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Sunday, February 03, 2008

Could NASA Have Faked the Moon Landings?

B. Thomas Cooper - Editor




Could NASA have faked the moon landings?
Might what we have witnessed over a quarter century ago actually been nothing more than an elaborate hoax? Preposterous, you quip. After all, why would the US government propagate such lies? Moreover, what could be the possible motive?

Well comrades, if you're old enough to read this article, you're undoubtedly aware of the boundless conspiracy theories rolling around the ether. Some have merit, others border on the ridiculous. Predictably, for every conspiracy there are countless theorists, each expounding upon a variation of a theme.

The moon landings are a prime example, having become the stuff of modern folklore. As is clearly highlighted by the growing interest in the subject, many are now willing to risk their reputation in pursuit of the truth. At the very least, it makes for an entertaining read.

So then, my friends, what is this elusive truth? We really don't know, do we.

We know for certain however, that the US government is plenty capable of gross acts of deception. Yep folks, round these parts, we propagate lies the way some folks grow corn… by the bushel. And it goes way back. We here in the states are long accustomed to the concept of accepting preposterous lies.

Take Santa, for example. Curse the rotten scoundrel who dares tell my grand-daughter the truth. We happen to be quite comfortable propagating that lie, so if you please, could I bother you for some grape Kool-aid? I hear there's plenty to go around.

Of course, the entire Alamo story was contrived by liars. We just prefer happy endings, which the real story was lacking. And then there's the whopper we tell our children to impress upon them the importance of telling the truth. I'm sure you know the one to which I refer. It involves a young future president owning up to chopping down a Cherry tree, which in fact, is not indigenous to the region, having been brought into the country by the Chinese over a hundred years after George Washington crossed the Potomac. It's a lie, and a rather dumb one at that. Teach your children well.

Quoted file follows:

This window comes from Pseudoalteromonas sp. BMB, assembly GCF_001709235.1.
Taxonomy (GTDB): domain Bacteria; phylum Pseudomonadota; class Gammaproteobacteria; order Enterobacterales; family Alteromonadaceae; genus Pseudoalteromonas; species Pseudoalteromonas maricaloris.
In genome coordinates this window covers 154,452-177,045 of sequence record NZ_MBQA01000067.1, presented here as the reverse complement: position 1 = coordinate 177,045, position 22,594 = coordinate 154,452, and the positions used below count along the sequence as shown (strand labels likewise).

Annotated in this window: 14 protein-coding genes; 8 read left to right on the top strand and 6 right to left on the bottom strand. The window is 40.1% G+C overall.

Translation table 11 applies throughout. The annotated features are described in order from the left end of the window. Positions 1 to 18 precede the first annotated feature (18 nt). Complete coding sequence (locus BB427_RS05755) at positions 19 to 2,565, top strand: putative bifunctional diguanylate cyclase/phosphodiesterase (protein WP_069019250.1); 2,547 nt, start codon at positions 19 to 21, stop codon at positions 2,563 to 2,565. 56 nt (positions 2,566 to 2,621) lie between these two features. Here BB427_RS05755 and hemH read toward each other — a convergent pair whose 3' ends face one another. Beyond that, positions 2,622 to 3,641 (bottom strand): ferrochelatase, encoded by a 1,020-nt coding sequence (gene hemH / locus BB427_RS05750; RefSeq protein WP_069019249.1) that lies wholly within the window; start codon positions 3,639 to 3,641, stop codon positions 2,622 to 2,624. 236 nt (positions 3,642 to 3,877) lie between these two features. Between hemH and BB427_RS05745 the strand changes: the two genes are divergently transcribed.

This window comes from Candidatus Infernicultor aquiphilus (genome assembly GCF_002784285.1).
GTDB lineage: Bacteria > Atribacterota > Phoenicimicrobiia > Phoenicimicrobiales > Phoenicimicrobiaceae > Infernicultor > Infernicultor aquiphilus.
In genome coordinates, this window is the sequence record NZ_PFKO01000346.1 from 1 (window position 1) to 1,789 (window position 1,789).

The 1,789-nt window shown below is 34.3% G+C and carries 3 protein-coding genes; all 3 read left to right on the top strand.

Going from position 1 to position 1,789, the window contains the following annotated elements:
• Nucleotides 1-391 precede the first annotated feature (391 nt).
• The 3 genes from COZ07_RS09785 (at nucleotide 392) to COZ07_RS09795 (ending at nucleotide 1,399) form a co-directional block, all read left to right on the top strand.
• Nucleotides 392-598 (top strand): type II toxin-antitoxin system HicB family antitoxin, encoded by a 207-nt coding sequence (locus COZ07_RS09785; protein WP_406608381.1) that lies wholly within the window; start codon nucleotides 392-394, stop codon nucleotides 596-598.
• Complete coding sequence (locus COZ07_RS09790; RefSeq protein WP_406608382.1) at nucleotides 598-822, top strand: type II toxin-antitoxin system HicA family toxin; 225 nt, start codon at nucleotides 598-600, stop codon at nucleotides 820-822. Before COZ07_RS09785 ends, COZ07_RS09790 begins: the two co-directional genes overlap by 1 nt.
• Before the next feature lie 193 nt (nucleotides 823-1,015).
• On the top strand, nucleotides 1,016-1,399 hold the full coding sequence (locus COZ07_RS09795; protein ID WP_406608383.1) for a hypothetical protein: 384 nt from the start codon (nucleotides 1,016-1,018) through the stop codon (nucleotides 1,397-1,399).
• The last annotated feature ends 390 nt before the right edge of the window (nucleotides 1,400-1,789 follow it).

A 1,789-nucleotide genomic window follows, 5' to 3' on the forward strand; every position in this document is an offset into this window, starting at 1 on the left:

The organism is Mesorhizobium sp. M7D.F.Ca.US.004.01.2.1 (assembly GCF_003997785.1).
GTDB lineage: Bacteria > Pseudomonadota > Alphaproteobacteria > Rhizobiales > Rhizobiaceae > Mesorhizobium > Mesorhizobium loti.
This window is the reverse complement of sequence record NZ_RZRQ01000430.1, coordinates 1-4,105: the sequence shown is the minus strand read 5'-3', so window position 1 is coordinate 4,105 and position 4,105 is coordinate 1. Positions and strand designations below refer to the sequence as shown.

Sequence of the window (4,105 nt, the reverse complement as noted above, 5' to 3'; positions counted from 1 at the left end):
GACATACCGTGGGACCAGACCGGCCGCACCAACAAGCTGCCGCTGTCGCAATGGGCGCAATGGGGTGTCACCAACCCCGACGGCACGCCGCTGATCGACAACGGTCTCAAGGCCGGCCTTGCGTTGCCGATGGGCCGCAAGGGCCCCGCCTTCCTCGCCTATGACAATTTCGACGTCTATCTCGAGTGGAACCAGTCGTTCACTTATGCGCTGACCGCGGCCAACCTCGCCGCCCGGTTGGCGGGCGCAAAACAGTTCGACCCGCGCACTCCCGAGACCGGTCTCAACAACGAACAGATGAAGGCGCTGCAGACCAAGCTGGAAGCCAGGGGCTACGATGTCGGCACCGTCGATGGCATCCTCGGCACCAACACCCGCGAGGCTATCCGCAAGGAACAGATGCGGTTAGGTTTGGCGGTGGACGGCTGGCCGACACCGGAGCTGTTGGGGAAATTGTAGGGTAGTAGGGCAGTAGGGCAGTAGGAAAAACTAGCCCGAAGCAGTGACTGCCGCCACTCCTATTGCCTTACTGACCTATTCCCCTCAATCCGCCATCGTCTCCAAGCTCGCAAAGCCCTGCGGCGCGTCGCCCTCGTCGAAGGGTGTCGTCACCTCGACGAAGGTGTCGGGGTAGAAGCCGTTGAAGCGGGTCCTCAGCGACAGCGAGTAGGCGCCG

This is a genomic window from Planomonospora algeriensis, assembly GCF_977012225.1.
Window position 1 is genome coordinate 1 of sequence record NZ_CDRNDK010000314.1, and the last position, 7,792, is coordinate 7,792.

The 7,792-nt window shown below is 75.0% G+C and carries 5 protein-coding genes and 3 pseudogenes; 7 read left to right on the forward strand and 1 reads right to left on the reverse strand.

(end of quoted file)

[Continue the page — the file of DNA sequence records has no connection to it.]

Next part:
In retrospect we all know now that George W. Bush and his cronies lied to us about weapons of mass destruction in Iraq, but over ninety percent of us eagerly bought into those lies. Another Kool-aid, if you please. And then there's the ridiculous single bullet theory' which quite frankly, one would have to be unusually stupid to believe. No chance, no way, do not pass go. Talk about implausible explanations, this has got to be the granddaddy of them all. It relates to the assassination of US president John Kennedy. I'll leave it to you to read the report and do the math. One needn't use a calculator to realize it doesn't add up. Never did, never will.

So could the moon shots have been a lie as well? The accepted legal dictum refers to the establishment of reasonable doubt'. Having personally conducted a dauntingly thorough investigation into the matter, I can honestly say I have reasonable doubt. There are far too many questions and far too few plausible explanations to discount the possibility out of hand. If this were a trial, I could not in good conscience conclude the US had indeed landed on the moon. The evidence supporting such claims are becoming increasingly suspect, and NASA has done little to answer the tough questions.

Of course, the government stands by their story, but is it in fact, nothing more? How could NASA have orchestrated such an outlandish hoax? Perhaps only a handful of people know what actually did or did not happen. Perhaps the rest of us will never know. It has long been standard operational procedure for the US government to ridicule or marginalize dissenting opinion. Challenge the status quo and rest assured, you'll soon find yourself relegated to the ranks of the lunatic fringe.

So then, the answer my comrades, is simple. Just quietly drink your Kool-aid like good little boys and girls. All the world needs now is yet another crazed conspiracy nut. Oh, pardon me. I resemble that fella.



B. Thomas Cooper - Editor


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